emerged from the interview data: "moral development, academic learning,

parent/child/community interaction, pleasant experiences, the influence of the Master

Gardener, and perceived problems" (p. 258).

Interview data indicated that the garden gave students many opportunities to

learn about life. These life lessons were described to be "delayed gratification,

independence, cooperation, self-esteem, enthusiasm/anticipation, nurturing living

things, motivation, pride in their activities, and exposure to role models from different

walks of life" (p. 259). The academic learning theme centered on findings that school

gardens allowed classroom lessons to be put into context that students could

understand. Additionally, interviews showed that the garden was a place where

hands-on learning, specifically about nature, could be experienced.

One of the other themes present from this study was parent/child/community

interaction. Teacher interviews revealed that parents enthusiastically supported

school gardens and were encouraged by their children to start gardens at home.

Teachers also stated that parents became more involved in school matters and the

experiences of their children at school. Teachers also commented that they believed

the garden gave their students a sense of being a part of their community, as the

students and their families had to care for the gardens on weekends.

Alexander et al. also found that school gardens provided a place students and

teachers could have pleasant experiences. Many of these pleasant experiences came

from tangible outcomes: starting with soil and seeds and harvesting edible vegetables,

being independent of mom and dad for food, having fun in the garden, getting hands

dirty, and watching things grow.








Another theme present from the interviews was the role and influence of the

Master Gardener. Master Gardeners are individuals who have engaged in continuing

education courses to learn more about horticulture and gardening experience. Master

Gardeners are required to pass an exam and put in volunteer hours before the title of

Master Gardener is conferred on an individual. Interviewed teachers found the

Master Gardeners to be extremely helpful when gardening with students. The Master

Gardeners helped create a better ratio of adults to students, provided knowledge of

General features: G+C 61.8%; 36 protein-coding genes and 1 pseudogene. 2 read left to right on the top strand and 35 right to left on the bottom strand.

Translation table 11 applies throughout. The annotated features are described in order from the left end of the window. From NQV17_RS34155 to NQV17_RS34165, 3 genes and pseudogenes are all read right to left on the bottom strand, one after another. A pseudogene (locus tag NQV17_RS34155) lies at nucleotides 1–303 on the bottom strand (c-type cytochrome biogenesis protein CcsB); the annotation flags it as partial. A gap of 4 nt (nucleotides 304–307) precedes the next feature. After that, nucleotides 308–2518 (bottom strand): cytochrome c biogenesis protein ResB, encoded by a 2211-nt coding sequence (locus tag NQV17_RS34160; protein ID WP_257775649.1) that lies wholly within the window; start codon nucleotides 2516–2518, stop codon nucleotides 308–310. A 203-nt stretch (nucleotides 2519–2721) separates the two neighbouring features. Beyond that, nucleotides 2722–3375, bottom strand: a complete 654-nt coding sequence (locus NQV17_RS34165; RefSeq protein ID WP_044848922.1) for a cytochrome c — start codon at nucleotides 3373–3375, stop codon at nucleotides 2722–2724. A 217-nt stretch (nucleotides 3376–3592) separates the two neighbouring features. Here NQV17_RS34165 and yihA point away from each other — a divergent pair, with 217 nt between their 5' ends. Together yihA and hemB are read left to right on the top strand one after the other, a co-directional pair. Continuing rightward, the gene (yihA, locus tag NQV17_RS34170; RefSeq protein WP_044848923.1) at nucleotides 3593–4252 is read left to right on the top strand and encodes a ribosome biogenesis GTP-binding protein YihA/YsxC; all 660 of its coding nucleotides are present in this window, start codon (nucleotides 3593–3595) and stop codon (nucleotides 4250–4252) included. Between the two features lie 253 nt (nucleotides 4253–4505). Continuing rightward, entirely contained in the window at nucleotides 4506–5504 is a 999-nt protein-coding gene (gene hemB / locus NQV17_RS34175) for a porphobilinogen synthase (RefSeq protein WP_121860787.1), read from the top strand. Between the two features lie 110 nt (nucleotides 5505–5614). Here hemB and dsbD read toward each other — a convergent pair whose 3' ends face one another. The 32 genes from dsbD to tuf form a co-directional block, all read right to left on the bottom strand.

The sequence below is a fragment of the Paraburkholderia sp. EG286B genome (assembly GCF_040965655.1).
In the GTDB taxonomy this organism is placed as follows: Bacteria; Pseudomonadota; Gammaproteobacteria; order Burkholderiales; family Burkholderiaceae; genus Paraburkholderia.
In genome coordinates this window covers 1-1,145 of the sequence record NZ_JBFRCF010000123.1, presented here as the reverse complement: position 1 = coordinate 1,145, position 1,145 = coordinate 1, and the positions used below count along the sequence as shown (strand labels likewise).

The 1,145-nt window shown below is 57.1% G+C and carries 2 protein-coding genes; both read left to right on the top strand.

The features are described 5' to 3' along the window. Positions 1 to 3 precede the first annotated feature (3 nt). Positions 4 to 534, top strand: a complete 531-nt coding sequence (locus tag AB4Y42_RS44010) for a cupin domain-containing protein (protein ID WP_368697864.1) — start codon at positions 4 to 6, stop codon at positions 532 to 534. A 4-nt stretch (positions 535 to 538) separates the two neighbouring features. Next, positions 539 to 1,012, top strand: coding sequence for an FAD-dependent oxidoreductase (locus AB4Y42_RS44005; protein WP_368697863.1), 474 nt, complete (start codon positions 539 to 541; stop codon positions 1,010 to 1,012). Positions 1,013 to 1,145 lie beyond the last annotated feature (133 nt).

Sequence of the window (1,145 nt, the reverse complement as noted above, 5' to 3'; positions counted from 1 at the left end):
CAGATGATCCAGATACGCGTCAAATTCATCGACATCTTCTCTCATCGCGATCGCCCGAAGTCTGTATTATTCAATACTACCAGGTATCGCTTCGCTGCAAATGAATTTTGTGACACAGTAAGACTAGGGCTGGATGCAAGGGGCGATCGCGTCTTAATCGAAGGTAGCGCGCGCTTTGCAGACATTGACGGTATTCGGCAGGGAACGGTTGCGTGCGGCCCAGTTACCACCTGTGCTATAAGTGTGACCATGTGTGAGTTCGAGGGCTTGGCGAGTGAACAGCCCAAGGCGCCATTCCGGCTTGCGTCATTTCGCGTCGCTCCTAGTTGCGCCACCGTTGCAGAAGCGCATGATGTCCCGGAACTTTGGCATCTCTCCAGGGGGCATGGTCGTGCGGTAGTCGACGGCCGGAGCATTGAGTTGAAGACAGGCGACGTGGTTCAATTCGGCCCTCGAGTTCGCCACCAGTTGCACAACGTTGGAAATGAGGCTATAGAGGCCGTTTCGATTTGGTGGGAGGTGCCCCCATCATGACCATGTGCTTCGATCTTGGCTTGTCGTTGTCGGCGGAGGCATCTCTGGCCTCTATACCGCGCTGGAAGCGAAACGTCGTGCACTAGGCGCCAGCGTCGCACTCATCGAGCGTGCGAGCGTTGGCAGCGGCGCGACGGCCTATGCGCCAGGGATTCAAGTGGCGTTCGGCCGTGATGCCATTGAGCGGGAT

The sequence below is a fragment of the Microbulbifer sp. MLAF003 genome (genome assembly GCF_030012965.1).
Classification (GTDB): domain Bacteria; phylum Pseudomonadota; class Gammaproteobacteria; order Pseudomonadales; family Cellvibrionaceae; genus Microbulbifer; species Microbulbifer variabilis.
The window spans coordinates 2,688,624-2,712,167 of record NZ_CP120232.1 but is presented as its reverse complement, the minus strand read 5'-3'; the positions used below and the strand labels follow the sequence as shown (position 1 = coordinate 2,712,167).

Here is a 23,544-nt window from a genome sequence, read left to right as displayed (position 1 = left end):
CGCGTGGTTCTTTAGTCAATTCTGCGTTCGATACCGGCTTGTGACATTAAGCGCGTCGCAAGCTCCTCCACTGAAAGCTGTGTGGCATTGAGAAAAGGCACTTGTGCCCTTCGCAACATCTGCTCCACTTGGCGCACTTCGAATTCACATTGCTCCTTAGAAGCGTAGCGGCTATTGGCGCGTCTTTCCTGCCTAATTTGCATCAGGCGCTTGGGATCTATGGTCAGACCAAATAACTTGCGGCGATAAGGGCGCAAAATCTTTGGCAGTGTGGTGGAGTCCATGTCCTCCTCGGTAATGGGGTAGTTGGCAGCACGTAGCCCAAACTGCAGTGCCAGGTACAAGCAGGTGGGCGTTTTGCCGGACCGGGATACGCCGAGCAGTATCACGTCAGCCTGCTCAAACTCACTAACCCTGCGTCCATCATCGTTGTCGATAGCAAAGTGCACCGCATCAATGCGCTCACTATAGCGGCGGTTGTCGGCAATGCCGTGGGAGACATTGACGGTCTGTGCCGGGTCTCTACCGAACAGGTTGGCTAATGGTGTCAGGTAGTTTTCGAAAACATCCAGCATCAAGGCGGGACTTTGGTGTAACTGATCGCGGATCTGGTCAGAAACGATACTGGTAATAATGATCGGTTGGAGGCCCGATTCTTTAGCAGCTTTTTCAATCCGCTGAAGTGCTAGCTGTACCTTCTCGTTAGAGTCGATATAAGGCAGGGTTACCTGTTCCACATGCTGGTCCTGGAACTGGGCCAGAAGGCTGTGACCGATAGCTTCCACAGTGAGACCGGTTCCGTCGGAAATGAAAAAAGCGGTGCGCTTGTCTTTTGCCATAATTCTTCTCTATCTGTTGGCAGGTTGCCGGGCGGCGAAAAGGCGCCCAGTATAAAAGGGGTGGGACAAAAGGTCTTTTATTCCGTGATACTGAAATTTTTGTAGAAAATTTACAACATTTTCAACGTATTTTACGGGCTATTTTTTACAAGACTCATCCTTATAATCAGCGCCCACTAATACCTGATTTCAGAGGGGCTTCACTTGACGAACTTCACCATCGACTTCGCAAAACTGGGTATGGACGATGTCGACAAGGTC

gardening to teachers who were novice gardeners, and helped provide a sense of

community for the teachers and students (Alexander et al., 1995).

When asked about problems with the garden program, the researchers

received mostly positive comments. Some of the problems mentioned by teachers

and students were that they did not have enough time to garden with students, that not

all of the students in the school were able to participate, and that destruction of the

garden occurred due to maintenance personnel or vandalism. Overall the researchers

concluded that the classroom garden program was beneficial to all involved and that

many positive benefits were derived from the experience.


Survey research

In a study examining the track gardening program of Cleveland Public

Schools, Wotowiec (1975) found that the gardening program accomplished many of

the objectives set forth by the program. Analyses of a survey administered to 404

students (3rd through 6th graders and junior and senior high school students) and their

parents indicated that the objectives of developing character, promoting physical

health, teaching conservation, providing practical skills, developing work habits,








providing for career exploration, and providing fresh vegetables were met.

Additional analyses of the survey results, however, showed that students and parents

did not believe the garden program promoted practical application of academic skills

and knowledge.

School garden studies are not confined to the United States. In a study of

school farms in Japan, Konoshima (1995) reported that participation in agricultural

activities produced a wide variety of educational benefits, especially in primary

school students. To identify the benefits to students, Konoshima distributed

questionnaires to students. Examination of the survey data showed that working on

the school farms helped students recognize the importance of nature. Additionally,